Welcome to the 15 November Warehouse & Logistics News. Christmas is coming: time for some serious e-commerce! As the time approaches to do something about buying Christmas presents for family and friends, these days most consumers’ first thought is probably to do as much of it as possible on-line. Since the late 1990s the rise and rise of on-line retailing as an all-year-round, 24/7 activity has been one of the key trends driving change in the ‘W&L’ industry around the world.
If you’re involved with the fulfillment side of e-commerce operations, you’ll know full well that two essentials for success are the accurate capture and onward transmission of data about products and transactions, and suitable premises to house the operation, with flexible storage to allow you to keep pace with changing demand. In this issue we’ve special features on Data Capture, including RFID, barcodes, readers, scanners, tags, labels and handheld technology, and on Buildings and facilities, including temporary structures.
At the dawn of e-commerce, some firms built dedicated e-fulfillment centres but got their fingers badly burned, partly because they tried to make one handling system fit the needs of their various sales channels. Now companies are beginning to think about e-fulfillment separately from retail store replenishment, even if both are carried out under the same roof.
The UK market for data capture systems is holding up relatively well in the recession. Technology advances are also changing order picking systems to make pick accuracy higher, necessary because returned goods caused by wrong picks are very costly to handle and can lose customers. Laser-read barcodes have improved error rates to 1% or less, where there is human intervention, and pick-to-light and voice-directed picking have improved accuracy even more.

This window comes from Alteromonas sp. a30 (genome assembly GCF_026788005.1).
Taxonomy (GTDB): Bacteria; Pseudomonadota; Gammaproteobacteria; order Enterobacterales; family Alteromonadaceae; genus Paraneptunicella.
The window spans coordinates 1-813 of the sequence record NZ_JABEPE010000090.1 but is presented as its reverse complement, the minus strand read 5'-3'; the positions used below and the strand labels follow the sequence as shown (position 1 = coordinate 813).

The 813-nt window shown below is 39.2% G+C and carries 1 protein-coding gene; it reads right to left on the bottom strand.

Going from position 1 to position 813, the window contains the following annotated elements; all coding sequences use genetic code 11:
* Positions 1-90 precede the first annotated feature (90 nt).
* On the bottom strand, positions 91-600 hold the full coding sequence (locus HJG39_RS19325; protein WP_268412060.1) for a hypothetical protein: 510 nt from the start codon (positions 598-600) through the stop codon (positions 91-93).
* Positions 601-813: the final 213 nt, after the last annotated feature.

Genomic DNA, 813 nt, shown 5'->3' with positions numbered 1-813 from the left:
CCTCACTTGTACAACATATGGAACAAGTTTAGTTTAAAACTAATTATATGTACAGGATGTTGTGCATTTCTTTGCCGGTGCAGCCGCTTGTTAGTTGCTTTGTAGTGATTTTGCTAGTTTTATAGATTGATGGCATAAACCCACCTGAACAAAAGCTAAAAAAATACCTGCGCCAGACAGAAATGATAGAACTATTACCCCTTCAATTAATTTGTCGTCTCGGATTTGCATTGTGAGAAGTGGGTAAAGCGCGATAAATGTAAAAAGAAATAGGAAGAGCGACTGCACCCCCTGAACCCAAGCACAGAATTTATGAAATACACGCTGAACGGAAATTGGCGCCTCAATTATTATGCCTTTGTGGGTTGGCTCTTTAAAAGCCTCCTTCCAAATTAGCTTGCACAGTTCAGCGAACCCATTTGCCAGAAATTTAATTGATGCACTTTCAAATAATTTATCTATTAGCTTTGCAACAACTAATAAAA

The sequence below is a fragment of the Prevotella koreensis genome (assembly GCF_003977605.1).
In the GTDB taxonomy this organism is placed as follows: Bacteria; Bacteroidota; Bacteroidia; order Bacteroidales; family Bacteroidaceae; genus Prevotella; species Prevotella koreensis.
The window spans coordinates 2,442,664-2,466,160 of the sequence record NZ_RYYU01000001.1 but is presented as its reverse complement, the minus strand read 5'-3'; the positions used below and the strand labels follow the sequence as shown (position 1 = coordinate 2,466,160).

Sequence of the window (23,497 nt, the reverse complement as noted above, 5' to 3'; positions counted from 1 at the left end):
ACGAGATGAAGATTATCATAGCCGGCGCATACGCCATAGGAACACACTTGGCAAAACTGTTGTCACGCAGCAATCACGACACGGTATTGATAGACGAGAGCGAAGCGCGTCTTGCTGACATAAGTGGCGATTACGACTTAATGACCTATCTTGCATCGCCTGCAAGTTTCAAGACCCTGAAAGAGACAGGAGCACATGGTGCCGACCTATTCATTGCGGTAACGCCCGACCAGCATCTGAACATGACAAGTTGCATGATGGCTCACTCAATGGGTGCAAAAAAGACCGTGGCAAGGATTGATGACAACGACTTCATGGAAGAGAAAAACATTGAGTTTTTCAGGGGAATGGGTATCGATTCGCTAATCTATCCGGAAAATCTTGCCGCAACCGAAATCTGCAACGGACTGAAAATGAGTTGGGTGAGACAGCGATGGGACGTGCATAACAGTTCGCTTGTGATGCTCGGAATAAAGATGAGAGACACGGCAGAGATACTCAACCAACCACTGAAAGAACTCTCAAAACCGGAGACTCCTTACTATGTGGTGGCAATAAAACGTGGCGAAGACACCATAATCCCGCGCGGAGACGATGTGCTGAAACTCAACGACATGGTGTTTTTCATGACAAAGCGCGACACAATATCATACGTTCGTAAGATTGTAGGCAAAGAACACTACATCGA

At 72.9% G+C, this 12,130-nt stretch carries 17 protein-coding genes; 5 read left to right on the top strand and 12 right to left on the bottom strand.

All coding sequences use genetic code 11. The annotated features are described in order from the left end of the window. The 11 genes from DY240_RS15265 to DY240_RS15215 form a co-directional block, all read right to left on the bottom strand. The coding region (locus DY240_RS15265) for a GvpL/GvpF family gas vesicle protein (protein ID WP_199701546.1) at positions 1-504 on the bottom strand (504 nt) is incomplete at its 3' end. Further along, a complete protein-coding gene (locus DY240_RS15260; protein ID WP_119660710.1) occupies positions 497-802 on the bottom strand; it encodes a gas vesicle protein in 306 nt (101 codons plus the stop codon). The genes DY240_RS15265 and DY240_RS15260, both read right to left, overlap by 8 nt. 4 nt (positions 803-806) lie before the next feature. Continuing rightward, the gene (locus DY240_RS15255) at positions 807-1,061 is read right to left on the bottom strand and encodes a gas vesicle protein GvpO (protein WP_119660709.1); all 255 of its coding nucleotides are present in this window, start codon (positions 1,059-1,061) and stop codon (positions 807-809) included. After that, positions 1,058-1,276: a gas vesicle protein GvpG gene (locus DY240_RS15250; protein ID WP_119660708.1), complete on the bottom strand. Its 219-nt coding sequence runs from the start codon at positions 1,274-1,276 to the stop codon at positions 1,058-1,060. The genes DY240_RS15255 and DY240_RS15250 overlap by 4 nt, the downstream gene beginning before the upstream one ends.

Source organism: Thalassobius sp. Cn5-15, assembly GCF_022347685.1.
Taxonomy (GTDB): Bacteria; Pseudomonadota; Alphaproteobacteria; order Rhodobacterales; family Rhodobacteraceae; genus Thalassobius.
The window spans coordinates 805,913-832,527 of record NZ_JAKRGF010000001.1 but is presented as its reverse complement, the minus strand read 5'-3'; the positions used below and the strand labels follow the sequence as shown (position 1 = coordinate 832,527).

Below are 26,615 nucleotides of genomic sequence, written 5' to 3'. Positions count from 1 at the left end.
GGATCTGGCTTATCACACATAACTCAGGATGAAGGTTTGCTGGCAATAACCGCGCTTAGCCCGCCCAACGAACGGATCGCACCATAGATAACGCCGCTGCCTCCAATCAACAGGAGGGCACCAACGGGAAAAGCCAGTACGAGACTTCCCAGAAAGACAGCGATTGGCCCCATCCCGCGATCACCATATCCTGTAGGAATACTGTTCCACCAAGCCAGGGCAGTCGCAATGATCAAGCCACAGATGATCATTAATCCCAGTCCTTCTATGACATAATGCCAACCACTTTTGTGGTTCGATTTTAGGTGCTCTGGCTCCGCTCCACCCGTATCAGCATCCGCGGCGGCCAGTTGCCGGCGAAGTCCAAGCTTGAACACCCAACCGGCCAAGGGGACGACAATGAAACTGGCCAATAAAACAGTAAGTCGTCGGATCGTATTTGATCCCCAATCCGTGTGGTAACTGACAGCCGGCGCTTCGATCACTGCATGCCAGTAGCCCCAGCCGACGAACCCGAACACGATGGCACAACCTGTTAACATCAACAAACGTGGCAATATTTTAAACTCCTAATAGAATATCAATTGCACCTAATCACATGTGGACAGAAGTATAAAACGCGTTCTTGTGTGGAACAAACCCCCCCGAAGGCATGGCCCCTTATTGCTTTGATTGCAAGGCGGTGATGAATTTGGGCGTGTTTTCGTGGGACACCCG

On the building side, the rapidly changing product lines and fluctuating stock levels found in e-commerce put temporary storage in the spotlight. At one time air domes were a popular temporary storage option but are now less sought after, despite being the cheapest solution by far, versus frame-supported fabric structures and pre-fab structures. Even so, domes are acceptable for low value goods storage, though existing customers are making their structures last longer than usual as recession bites.
The customer’s immediate storage needs will inevitably hold sway in deciding which construction method to use for their temporary building. But whichever method is picked, customers now have the added advantage that because all temporary construction types are rentable, they can be removed if they fall empty, or folded up in the case of air domes, and thus circumvent the Government’s recently imposed rates tax on empty buildings, which is good news for the end user.
Warehouse & Logistics News